BEIRUT (Public Radio of Armenia) — Barely two months after the 100 year anniversary of the Armenian Genocide, relatives of those who survived the mass killings are now fighting to prevent the graves of their loved ones from being exhumed to make way for a luxury resort in the coastal town of Byblos, according to Beirut Report.
Escorted by police, a group of laborers arrived at the historic cemetery Monday morning to begin digging up the graves, but they were stopped by a last minute court order filed by the relatives of one of the deceased. Relatives had previously filed a complaint in March soon after the project was first announced and a judge had opened an investigation into the case. Yet despite this ongoing investigation, an attempt to dig up the graves was made yesterday, according to Vartan Avakian, great-grandson of Hagop Avakian, who was born in 1894 in Turkey and among the earliest genocide survivors to settle in Lebanon.
The younger Avakian, who has been researching and lobbying officials about the case for the last few months, says his family members notified local authorities when the workers showed up. Through a lawyer, they then contacted Judge Joseph Ajaka of the court of urgent matters who has now issued a temporary stop order until the investigation is complete.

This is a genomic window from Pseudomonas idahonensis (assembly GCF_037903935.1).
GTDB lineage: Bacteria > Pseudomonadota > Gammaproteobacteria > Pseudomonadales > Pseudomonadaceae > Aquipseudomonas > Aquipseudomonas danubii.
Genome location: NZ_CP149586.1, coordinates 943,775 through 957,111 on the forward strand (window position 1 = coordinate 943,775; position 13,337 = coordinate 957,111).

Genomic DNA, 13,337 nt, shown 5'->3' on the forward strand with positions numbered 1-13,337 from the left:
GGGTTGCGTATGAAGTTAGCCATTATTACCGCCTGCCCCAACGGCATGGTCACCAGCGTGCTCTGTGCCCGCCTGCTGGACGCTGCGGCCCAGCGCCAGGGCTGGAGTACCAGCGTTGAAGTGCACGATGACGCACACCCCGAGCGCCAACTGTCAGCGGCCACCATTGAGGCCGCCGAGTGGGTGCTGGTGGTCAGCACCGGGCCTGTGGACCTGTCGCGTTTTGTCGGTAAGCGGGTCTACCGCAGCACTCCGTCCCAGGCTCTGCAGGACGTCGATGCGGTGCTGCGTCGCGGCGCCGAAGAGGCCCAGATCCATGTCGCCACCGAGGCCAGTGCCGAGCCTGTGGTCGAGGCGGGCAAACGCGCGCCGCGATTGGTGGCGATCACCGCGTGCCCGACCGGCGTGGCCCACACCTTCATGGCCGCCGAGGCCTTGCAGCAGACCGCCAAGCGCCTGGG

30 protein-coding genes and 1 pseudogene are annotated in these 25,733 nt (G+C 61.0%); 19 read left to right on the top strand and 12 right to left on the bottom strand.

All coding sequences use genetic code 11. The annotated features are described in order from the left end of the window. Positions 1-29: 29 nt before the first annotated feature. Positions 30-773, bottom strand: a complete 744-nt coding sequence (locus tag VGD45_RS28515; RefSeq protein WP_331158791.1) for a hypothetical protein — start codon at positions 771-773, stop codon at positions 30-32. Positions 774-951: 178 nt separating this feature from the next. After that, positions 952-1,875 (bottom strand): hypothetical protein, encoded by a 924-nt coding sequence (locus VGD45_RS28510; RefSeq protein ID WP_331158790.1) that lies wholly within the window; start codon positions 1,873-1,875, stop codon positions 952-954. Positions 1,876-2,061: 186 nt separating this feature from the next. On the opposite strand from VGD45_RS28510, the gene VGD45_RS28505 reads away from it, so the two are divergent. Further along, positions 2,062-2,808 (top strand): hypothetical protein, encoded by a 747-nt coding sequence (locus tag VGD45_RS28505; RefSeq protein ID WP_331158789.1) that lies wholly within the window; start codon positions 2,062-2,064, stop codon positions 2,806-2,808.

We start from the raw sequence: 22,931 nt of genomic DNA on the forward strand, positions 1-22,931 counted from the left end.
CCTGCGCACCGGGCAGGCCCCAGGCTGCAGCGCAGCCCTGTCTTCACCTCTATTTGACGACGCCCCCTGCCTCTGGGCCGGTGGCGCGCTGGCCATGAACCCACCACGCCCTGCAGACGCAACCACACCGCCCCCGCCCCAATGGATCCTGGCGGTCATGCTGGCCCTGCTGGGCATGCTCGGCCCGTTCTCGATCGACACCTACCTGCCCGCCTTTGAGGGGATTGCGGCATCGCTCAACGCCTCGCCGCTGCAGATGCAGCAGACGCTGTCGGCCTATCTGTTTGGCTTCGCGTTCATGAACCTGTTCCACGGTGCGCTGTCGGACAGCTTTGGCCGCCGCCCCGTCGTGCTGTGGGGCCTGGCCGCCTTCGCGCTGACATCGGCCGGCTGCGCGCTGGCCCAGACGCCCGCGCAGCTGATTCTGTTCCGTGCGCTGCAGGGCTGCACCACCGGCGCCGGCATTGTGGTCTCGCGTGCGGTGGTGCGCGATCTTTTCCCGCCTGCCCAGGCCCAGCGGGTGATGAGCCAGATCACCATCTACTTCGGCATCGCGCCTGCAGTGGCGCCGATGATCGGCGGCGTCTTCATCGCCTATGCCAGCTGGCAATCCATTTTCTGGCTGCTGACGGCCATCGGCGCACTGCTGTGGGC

But despite this intervention, Avakian worries about rumors that a second attempt to exhume the bodies is being imminently planned.
According to the source, the Armenian Church that manages the cemetery– The Catholicos of the Great House of Cilicia– has apparently made a deal with a developer to lease the seaside property for a beach resort. There is concern that the church building itself, one of the oldest Armenian churches in Lebanon–may also be used to host a spa or restaurant for the future resort, which is reportedly linked to former telecom minister Jean-Louis Qordahi.
In the early 1900s the site known as “Bird’s Nest” was part of a Dutch missionary orphanage and school thatsheltered large numbers of genocide survivors, and later became an anchor for one of Leabanon’s earliest Armenian communities.